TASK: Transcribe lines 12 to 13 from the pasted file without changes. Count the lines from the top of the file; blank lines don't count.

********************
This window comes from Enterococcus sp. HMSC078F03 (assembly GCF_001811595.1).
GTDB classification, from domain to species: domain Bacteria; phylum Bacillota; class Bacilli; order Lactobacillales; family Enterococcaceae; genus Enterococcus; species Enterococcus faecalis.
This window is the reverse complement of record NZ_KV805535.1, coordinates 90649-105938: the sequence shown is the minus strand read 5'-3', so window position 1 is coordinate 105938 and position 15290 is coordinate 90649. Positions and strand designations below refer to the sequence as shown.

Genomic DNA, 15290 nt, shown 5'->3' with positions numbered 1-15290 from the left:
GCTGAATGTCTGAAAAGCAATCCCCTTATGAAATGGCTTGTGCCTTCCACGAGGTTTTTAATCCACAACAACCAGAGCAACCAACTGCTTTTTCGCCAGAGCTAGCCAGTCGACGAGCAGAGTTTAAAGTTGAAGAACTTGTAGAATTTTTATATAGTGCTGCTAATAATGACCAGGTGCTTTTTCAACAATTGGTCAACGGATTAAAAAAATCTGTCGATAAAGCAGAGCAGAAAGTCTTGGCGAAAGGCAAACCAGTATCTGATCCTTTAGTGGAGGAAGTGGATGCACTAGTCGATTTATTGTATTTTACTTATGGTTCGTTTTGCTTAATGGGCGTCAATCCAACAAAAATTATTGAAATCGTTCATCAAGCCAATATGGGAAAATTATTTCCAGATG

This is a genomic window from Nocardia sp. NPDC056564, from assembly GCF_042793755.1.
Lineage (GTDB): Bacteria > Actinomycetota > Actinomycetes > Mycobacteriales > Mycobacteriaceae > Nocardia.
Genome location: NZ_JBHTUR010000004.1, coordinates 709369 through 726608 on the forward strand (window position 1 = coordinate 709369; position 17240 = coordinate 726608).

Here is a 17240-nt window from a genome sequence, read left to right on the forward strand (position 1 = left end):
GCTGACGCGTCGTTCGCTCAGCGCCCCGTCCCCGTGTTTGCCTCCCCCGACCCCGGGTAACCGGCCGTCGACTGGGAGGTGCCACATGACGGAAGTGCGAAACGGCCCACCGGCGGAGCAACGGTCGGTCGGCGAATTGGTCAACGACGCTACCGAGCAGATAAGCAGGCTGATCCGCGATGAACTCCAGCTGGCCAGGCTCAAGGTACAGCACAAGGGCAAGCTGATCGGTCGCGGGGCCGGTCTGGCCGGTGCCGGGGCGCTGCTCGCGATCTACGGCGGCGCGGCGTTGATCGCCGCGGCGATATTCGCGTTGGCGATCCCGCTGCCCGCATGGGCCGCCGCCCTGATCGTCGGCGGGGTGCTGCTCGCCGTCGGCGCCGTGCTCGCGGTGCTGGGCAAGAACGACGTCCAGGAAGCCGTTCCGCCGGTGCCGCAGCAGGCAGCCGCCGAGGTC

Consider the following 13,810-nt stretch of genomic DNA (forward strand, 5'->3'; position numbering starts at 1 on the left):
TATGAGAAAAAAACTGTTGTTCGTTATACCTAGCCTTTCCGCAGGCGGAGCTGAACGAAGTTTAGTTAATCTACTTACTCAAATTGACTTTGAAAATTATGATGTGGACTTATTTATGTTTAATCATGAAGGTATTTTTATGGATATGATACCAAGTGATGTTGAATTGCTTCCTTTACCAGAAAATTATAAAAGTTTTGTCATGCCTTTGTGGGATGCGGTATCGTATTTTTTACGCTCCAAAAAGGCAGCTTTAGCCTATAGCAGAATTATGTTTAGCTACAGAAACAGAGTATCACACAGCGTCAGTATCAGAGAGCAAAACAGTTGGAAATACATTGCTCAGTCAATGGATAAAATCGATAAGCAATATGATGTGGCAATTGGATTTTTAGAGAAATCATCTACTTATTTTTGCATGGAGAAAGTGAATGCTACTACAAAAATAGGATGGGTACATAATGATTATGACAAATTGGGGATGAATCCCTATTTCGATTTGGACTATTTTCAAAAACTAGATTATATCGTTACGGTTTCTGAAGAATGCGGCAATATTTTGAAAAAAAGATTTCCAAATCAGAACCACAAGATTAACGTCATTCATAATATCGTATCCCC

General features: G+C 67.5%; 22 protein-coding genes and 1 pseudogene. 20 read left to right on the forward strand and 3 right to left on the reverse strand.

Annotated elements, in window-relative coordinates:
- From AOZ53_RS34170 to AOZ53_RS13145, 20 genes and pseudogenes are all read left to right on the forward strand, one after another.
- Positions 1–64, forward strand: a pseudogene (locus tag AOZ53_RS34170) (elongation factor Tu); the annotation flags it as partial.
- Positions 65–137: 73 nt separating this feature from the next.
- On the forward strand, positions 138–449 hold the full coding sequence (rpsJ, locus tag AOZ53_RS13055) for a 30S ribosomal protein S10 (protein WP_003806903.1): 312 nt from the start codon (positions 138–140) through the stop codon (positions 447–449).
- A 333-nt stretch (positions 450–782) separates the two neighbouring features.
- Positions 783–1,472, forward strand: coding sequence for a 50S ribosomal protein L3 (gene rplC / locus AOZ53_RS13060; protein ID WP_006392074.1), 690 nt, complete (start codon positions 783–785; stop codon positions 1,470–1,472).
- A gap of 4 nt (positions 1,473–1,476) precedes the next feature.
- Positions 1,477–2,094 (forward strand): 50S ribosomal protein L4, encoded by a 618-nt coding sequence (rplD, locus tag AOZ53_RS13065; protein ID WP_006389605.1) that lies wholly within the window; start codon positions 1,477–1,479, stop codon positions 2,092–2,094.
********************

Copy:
TATGAGAAAAAAACTGTTGTTCGTTATACCTAGCCTTTCCGCAGGCGGAGCTGAACGAAGTTTAGTTAATCTACTTACTCAAATTGACTTTGAAAATTATGATGTGGACTTATTTATGTTTAATCATGAAGGTATTTTTATGGATATGATACCAAGTGATGTTGAATTGCTTCCTTTACCAGAAAATTATAAAAGTTTTGTCATGCCTTTGTGGGATGCGGTATCGTATTTTTTACGCTCCAAAAAGGCAGCTTTAGCCTATAGCAGAATTATGTTTAGCTACAGAAACAGAGTATCACACAGCGTCAGTATCAGAGAGCAAAACAGTTGGAAATACATTGCTCAGTCAATGGATAAAATCGATAAGCAATATGATGTGGCAATTGGATTTTTAGAGAAATCATCTACTTATTTTTGCATGGAGAAAGTGAATGCTACTACAAAAATAGGATGGGTACATAATGATTATGACAAATTGGGGATGAATCCCTATTTCGATTTGGACTATTTTCAAAAACTAGATTATATCGTTACGGTTTCTGAAGAATGCGGCAATATTTTGAAAAAAAGATTTCCAAATCAGAACCACAAGATTAACGTCATTCATAATATCGTATCCCC

General features: G+C 67.5%; 22 protein-coding genes and 1 pseudogene. 20 read left to right on the forward strand and 3 right to left on the reverse strand.